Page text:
Court Says Gulf Oil and Gas Lease Sale Must Proceed Without Restrictions
LAKE CHARLES, La. — A federal judge has ordered the Interior Department to proceed with a pending oil and gas lease sale in the Gulf of Mexico without last-minute restrictions added to protect an endangered species of whale.
U.S. District Judge James David Cain Jr., issued a preliminary injunction regarding the new restrictions on Thursday, ruling in favor of the American Petroleum Institute, the state of Louisiana and Chevron USA.
In handing down his ruling, Cain said the Interior Department’s Bureau of Ocean Energy Management had violated the Outer Continental Shelf Lands Act and the Administrative Procedure Act, adding acreage and ship restrictions to the leases without, among other things, giving the public an adequate opportunity to comment.
The added restrictions were intended to protect Rice’s whales, an endangered species only known to live in the northeastern Gulf of Mexico, an area where no oil and gas leasing occurs.
When it originally announced Lease Sale 26, which is scheduled to occur on Wednesday, Sept. 27, the agency’s position was that existing restrictions were sufficient to protect the endangered whale.
Then, in late August, it did an about-face and imposed new restrictions, prompting the lawsuit.
“The process followed here looks more like a weaponization of the Endangered Species Act than the collaborative, reasoned approach prescribed by the applicable laws and regulations,” Cain wrote.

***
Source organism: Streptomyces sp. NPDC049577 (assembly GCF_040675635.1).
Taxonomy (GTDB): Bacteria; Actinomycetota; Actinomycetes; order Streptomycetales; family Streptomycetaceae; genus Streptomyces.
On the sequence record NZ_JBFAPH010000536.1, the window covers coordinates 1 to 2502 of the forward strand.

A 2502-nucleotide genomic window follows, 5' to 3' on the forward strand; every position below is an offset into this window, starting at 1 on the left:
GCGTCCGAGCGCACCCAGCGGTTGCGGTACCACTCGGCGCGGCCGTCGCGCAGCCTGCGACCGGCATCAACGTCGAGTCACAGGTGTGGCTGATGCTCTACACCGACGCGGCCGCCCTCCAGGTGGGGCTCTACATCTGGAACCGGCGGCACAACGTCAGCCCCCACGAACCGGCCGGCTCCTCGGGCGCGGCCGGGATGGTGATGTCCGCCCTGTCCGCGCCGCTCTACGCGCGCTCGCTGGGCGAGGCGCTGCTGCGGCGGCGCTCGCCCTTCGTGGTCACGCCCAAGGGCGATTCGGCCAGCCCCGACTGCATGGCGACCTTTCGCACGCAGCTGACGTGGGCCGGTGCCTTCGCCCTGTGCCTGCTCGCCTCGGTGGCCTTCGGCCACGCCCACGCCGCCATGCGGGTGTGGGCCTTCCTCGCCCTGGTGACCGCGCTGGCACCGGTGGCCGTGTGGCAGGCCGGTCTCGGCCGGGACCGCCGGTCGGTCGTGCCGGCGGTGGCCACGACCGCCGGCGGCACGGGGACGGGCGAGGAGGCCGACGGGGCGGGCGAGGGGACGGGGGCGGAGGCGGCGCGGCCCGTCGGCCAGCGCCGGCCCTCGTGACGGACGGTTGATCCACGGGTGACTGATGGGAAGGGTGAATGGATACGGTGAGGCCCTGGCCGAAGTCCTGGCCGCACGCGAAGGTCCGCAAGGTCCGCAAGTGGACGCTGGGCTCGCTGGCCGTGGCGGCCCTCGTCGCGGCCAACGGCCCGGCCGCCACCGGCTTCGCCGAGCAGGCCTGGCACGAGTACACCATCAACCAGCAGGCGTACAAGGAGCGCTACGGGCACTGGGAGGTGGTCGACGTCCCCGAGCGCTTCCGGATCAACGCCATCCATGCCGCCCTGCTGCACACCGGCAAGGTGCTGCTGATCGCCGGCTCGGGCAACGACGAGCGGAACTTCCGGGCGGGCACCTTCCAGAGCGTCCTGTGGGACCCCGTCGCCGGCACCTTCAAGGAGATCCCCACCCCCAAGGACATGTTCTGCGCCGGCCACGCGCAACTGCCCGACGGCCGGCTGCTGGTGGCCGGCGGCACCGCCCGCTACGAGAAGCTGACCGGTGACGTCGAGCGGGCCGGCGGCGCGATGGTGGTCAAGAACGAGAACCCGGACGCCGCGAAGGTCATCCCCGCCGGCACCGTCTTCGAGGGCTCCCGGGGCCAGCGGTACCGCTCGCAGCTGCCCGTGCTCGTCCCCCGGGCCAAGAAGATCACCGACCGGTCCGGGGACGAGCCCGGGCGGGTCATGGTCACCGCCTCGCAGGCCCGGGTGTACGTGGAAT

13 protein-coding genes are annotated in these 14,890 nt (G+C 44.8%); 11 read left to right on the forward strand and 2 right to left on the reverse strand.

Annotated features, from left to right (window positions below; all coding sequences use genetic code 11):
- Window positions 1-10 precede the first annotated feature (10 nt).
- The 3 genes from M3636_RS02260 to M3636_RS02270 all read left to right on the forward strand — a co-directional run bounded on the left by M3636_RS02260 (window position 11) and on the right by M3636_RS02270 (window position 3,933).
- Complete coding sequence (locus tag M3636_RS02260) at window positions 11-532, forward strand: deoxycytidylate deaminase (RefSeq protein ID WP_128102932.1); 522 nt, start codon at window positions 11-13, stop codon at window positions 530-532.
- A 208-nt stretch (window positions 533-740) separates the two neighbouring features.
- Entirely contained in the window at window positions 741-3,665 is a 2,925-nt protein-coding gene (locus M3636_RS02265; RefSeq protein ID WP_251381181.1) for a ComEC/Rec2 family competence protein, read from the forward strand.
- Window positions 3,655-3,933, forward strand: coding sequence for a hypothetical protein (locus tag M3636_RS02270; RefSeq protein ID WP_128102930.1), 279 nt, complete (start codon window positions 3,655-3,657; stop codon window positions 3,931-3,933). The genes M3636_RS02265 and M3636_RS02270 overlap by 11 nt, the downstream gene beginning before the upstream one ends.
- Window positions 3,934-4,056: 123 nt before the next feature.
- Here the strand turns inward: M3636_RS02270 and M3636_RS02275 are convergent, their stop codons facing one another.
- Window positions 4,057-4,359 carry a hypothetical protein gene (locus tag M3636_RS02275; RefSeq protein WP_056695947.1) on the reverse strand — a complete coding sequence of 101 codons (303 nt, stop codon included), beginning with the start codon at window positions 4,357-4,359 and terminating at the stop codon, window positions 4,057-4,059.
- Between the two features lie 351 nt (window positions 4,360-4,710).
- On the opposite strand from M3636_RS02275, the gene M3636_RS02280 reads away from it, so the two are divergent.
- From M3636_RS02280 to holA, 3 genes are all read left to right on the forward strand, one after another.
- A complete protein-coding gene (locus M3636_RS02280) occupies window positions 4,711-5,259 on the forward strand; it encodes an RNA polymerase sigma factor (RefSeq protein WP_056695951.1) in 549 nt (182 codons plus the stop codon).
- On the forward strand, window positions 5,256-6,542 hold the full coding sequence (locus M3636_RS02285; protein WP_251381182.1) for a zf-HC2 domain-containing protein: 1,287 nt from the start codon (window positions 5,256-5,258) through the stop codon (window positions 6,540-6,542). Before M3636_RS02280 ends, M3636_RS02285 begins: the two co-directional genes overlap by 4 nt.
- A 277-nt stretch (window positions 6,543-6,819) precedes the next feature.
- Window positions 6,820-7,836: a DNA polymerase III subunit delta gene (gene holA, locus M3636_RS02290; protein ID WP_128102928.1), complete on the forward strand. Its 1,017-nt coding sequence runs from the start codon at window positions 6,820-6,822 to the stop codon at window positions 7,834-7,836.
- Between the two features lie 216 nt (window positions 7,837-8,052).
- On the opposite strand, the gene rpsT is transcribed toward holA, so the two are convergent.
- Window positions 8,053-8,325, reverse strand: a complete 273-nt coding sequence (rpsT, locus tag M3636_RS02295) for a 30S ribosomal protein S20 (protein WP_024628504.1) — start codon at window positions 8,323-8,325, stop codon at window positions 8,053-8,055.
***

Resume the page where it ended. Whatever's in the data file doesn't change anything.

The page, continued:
“Even when an agency’s decision is based on political considerations, it is not excused from justifying the position — particularly when the decision is a pivot from a prior policy,” he said.
“The procedural error is particularly grave here, because of both the compressed timeline and BOEM’s inexplicable about-face on the scientific record it had previously developed,” Cain added.
The contested restrictions would have blocked new exploration in approximately 6 million acres of the Gulf and also would have imposed operational restrictions for oil and gas industry ships passing through those areas.
Erik Milito, president of the National Ocean Industries Association, welcomed news of the injunction, calling it “a necessary and welcome response from the court to an unnecessary decision by the Biden administration.”
“The removal of millions of highly prospective acres and the imposition of excessive restrictions stemmed from a voluntary agreement with activist groups that circumvented the law, ignored science and bypassed public input,” Milito continued.
“In a period when inflation is increasing expenses for Americans, particularly in terms of gasoline prices, we must fully harness America’s energy production capabilities, particularly those offshore,” he said, adding, “Our leaders should stop ignoring the vast benefits that U.S. offshore oil and gas production provides to Americans.
“This includes an abundance of energy resources, high-paying job opportunities, environmentally responsible low carbon output, support for coastal resilience and restoration, and enhanced national security, among numerous other benefits,” Milito concluded.